- Invoke the power within the 2011 Act to bring about a dissolution by defeating the government on a motion of ‘no confidence’ (A form of Ramsay McDonald’s fate – and Jim Callaghan’s in 1979). This is another possibility as the 2011 Act includes a provision that allows the formation of an alternative government, from within the existing Commons, provided it can be achieved within 14 days.
However, under the current scenario, it is impossible to see an alternative that would be any more or less stable than the one being overturned. So, this power is only likely to be provoked if two or more parties – including the official opposition – have decided amongst themselves that the time has come to turf out the minority government. They would only do so when all parties involved in the plot felt they had sufficiently bright electoral prospects. This is difficult to imagine because if the opposition has pulled well ahead in the polls and would welcome an election, the chances are that the ‘third’ parties will be losing support. Garnering anti-government votes is a zero-sum game so just when either Labour or the Conservatives see their chance and push for dissolution, they may find themselves suddenly short of Parliamentary allies and the ‘no confidence’ majority becomes only a dream, not a reality.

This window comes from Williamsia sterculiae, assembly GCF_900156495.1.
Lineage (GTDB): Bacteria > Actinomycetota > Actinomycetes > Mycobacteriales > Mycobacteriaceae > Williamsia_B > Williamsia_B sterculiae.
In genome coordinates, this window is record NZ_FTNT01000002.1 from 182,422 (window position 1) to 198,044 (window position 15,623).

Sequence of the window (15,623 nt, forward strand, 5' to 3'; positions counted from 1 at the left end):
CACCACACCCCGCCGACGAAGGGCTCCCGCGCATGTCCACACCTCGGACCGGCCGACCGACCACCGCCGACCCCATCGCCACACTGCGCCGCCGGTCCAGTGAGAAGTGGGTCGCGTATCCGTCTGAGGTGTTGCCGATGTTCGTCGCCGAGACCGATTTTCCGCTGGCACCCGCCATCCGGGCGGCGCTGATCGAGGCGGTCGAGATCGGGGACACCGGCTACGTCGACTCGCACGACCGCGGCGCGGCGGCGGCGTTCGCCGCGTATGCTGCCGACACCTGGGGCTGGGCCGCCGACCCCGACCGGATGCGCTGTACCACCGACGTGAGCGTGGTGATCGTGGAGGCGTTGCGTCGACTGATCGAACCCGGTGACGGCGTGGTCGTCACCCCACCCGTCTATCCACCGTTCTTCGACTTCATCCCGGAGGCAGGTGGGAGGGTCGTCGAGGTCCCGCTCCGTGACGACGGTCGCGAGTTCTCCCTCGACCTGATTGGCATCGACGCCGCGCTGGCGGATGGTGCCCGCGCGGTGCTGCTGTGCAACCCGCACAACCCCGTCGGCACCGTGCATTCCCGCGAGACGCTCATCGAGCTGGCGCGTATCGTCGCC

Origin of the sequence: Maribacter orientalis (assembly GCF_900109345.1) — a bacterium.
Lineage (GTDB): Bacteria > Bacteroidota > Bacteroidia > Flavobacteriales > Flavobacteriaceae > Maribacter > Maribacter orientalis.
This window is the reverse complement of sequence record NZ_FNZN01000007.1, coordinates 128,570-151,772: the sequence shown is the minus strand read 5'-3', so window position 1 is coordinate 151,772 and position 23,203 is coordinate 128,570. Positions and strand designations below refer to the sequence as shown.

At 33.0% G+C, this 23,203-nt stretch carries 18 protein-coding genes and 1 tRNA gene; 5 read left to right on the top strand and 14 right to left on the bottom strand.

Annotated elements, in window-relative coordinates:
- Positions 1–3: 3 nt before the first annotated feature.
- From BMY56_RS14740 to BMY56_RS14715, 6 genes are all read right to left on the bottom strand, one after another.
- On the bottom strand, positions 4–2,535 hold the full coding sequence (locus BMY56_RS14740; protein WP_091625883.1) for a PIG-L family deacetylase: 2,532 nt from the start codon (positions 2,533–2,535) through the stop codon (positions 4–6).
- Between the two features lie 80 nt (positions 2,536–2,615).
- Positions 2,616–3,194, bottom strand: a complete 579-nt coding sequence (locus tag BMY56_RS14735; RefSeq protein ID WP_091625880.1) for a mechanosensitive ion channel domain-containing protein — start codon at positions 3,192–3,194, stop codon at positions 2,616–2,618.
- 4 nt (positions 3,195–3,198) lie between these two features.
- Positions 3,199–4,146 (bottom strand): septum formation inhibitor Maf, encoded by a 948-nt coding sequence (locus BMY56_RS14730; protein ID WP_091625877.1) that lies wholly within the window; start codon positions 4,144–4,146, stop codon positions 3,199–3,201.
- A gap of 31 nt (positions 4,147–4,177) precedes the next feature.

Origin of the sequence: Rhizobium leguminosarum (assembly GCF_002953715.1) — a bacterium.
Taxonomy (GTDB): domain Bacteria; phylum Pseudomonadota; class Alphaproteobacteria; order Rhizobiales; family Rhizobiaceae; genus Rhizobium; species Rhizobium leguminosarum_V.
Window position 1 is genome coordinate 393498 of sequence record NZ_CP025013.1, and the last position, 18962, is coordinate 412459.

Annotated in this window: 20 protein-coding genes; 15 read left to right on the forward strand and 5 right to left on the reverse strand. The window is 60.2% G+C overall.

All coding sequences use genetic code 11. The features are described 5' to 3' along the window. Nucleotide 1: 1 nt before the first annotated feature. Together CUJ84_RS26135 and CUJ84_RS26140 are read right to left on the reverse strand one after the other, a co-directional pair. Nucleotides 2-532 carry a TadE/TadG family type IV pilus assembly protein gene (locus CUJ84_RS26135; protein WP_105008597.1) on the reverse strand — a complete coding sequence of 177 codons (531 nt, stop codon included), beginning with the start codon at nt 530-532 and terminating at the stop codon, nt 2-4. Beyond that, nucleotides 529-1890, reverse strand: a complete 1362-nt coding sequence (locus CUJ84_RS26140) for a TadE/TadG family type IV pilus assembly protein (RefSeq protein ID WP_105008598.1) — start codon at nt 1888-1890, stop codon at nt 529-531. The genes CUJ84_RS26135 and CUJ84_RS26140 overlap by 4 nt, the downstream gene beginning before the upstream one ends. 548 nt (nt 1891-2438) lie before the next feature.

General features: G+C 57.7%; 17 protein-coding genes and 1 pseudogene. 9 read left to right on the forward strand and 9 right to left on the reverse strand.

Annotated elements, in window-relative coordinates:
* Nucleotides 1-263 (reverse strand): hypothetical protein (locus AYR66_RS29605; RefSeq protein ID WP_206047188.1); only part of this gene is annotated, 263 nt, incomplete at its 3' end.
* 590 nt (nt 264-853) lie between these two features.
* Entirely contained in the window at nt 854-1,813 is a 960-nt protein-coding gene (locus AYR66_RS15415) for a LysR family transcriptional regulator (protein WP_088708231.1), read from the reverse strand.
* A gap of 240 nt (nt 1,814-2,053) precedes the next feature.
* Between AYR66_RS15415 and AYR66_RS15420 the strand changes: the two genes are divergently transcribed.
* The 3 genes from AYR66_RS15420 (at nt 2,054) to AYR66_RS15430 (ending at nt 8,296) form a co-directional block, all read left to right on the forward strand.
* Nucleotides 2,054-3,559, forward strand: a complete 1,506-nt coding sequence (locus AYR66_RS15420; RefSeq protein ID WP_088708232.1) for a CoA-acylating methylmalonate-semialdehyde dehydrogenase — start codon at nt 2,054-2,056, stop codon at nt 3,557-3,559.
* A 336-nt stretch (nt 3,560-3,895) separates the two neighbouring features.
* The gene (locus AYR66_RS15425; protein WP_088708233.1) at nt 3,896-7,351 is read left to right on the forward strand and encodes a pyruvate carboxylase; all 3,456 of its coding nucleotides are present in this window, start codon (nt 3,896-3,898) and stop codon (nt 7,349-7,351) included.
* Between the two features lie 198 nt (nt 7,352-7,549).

Out of the jaws of defeat….
Looking at the polling, the high command in both the major parties are frantically trying to work out the campaign strategy that will spring them free of the looming impasse and yield that seemingly elusive majority – while planning for what to do if it fails.
Labour has had experience of minority government, and it doesn’t make for happy reading. The Conservatives are quite possibly ruing the day they drafted the 2011 Act in the honeymoon days of the Coalition.
Looking ahead, all the signs are that voters are not inclined to offer their decisive support to either of the main parties. The combination of the first-past-the post electoral system and the 2011 Act could translate their preferences into an almost unworkable Parliament.
The politicians would of course love a majority and the voters would earnestly wish for stable for effective government, but mistrust and cynicism may deny both their wishes. Therefore, the way the 2015 Parliament deals with itself would then determine whether the cynicism becomes even more deeply ingrained or, possible, enough politicians seize the opportunity of statesmanship and begin rebuilding trust.
By making no clear choice, the voters may be about to force the biggest choice yet.